Okay, still networking, L2, L3. They are probably putting some agent and getting some logs, looking at data, and then they gonna re-configure MTU settings to make sure everything matches. I guarantee that’s probably how it works․ And if I’m wrong, it’s gonna give me the delta, right? So I would probably say, just learn the fundamentals. When you think about encryption, just learn the fundamentals. How does TLS work? Why do people use OpenSSL versus BoringSSL? These are fundamentals. And then I would  just
go and look at all the projects and say, “Hey, what’s your way of implementing the fundamentals?” “Oh, I like it that way. I will use it.” So that’s how I stay up to date. So, just mostly noise. Find a person who actually knows what they are talking about. And a person who knows what they’re talking about uses it as historical context. Like I was talking to WASM the other day. Everyone says, “WASM is going to change everything.” I said, “Great. What is missing from WASM today?” “Oh, no sockets, no drivers, no threads.” “And then what is gonna be you are working around?” “Modules, components.” “This sounds familiar. Have we done this before?” Yes. In other languages, in other contexts, we have done this. So, I find that person. After an hour and a half of asking good questions with historical context, I feel my knowledge gap is closed, and I am not ashamed of learning it in public. So, I may say, “I understand it this way,” they say, “That’s wrong.” No, this is the right way of do it. Great. And then, I shrink my knowledge base over time. That’s it. And I think of it as new. I just think of it as a remix of old things. 



As a senior engineer, what can you suggest to junior ones to focus on or specify in the next 3 years?

Kelsey: I like that. In the next three years.
Attendee: I mean, I am interested in collateral orchestration? But Kubernetes is the huge portion, and I don’t want to just dive in and try to learn all these stuff at the same time.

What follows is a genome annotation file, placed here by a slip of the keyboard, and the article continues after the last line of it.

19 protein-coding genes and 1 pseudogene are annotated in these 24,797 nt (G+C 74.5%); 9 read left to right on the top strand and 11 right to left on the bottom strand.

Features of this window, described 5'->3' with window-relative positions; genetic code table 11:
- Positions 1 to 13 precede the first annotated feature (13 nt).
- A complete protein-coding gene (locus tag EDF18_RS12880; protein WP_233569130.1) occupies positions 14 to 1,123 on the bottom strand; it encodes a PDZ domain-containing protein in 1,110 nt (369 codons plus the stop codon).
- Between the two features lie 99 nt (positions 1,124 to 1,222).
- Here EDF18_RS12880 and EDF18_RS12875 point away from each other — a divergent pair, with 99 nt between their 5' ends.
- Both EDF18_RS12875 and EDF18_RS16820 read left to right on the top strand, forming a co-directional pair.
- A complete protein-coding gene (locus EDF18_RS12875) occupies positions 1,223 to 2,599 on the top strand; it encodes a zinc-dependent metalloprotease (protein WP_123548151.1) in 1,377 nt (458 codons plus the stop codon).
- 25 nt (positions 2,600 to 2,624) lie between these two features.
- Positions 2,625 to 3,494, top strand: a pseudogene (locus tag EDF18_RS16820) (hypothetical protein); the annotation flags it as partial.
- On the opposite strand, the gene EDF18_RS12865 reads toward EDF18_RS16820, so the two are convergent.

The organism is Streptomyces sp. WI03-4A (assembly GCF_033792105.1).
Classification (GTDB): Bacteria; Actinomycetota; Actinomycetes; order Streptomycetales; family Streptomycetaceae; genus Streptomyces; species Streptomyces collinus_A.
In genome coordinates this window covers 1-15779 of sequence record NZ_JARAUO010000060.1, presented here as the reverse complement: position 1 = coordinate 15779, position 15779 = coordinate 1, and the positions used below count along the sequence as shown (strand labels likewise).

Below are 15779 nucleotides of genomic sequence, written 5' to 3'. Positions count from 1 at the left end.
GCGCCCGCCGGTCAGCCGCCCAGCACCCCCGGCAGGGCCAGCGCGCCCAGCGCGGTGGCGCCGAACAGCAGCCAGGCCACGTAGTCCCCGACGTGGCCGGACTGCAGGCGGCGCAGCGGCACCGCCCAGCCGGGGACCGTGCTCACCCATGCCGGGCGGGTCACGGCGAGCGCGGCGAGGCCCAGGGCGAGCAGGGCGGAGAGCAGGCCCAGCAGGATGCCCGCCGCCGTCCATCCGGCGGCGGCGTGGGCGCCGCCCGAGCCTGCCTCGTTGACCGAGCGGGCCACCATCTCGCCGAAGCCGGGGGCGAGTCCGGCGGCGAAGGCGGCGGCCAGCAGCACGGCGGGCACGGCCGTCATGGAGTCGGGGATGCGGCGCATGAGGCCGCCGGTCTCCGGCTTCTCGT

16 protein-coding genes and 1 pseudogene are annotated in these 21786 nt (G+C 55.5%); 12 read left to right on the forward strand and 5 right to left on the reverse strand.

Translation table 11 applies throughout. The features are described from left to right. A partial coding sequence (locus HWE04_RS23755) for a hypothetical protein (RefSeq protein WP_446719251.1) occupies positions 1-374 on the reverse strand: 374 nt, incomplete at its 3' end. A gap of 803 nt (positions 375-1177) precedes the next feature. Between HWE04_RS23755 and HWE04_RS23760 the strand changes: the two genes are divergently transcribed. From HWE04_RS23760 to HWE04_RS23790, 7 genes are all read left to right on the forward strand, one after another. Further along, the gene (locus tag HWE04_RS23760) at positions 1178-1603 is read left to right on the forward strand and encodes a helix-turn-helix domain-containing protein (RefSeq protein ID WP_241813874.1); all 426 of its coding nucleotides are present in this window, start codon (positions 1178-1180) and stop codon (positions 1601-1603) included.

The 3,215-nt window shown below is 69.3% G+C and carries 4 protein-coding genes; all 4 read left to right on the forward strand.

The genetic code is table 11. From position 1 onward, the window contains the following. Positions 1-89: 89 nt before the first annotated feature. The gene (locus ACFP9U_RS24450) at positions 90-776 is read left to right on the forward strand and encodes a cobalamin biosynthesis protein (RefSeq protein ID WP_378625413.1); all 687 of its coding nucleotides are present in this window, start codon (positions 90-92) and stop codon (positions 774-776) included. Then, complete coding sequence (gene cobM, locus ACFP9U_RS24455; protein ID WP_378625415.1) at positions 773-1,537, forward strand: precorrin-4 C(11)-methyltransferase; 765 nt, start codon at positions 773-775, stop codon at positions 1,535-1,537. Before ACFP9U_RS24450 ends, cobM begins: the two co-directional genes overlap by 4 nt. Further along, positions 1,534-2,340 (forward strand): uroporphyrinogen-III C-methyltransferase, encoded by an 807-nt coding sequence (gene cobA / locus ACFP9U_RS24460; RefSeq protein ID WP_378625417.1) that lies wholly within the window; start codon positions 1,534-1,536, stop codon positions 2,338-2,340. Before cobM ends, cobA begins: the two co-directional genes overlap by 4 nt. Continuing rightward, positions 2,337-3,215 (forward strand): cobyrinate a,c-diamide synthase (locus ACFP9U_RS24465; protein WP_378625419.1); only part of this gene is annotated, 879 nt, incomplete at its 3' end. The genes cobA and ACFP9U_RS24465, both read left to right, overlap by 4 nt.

Kelsey: So, when I was starting my career, I just go super deep, with everything that’s in front of me. Because in 20 years you want to have a breadth of experience, but you don’t want to be shallow. You want to be deep as well and so some jobs… I was doing tech support, and I thought about, how do you manage a ticket queue very effectively. You haven’t answered in two days? Closed. Oh, we keep seeing the same ticket over and over, I’m writing the shell script. And so you really figure out how to do test automation quickly, and then I move on to another job, and now we’re managing networking gear. I need to learn everything about Juniper switches. How to back it up, how to update the firmware, how to automate the backup process, and the restore process. Why does IPv6 different IPv4? Why are subnets done this way? How do you deal with the situation when you run out of IP space, and they need to consolidate it. That’s going super deep, right? Why do MTU settings matter? What is the relationship between the MTU setting on a switch and the network card on the Linux OS? How you change it? Again I’m going deep. And when I join companies like Puppet Labs, we need to automate the first two things. And now I can use the depth over here. And so for me, if you’re going to be using Kubernetes, go deep. Why? Because you’re going to go deep, you going to learn about schedulers, and then packing. You going to learn about Linux namespaces, you going to learn about L3 networking and different limitations. And as you go deep the next job you have, you going to be here to carry over some part of that distributed system. So there’s fundamentals in Kubernetes. Forget Kubernetes for a second, but a lot of the distributed system stuff that people learn in college and PhD in theory you get to learn in practice. And so to me, I would say go as deep as you can in the thing that’s in front of you, it will prepare you for the thing in 3 years, right? And then you can choose. And I would say in the early days titles mean everything, right? It means everything. Because it tends to be your own boundaries that you will be comfortable with. I’m a Linux administrator and you going to rise to that occasion. They give you a promotion to Linux administrator level 2. You are going to rise to that occasion. And you have enough guidance on where to hung on your skills. And then later on you’ll realize that the title doesn’t matter at all. Because you going to have all the skills necessary on the team you’re on. Can you write code? That might be helpful. Do you understand how I operating system work? That might be helpful. So that would be kind of my guidance: so pay attention to the thing in front of you, don’t get too distracted. If Kubernetes is in front of you and ChatGPT is over here, what you could do is pause and get stuck in say, “Should I learn ML or should I learn Kubernetes? And then you just waste time being paralyzed. What you do is say, “All right, we’re doing Kubernetes right now, I’m going to go deep. I might run at ChatGPT’s smaller model on Kubernetes. I might figure out how to train something using a TPU attached to a container running on Kubernetes. But I want to stay focused,” right? Versus someone that’s been distracted that’s so shallow they don’t have anything that they can carry forward.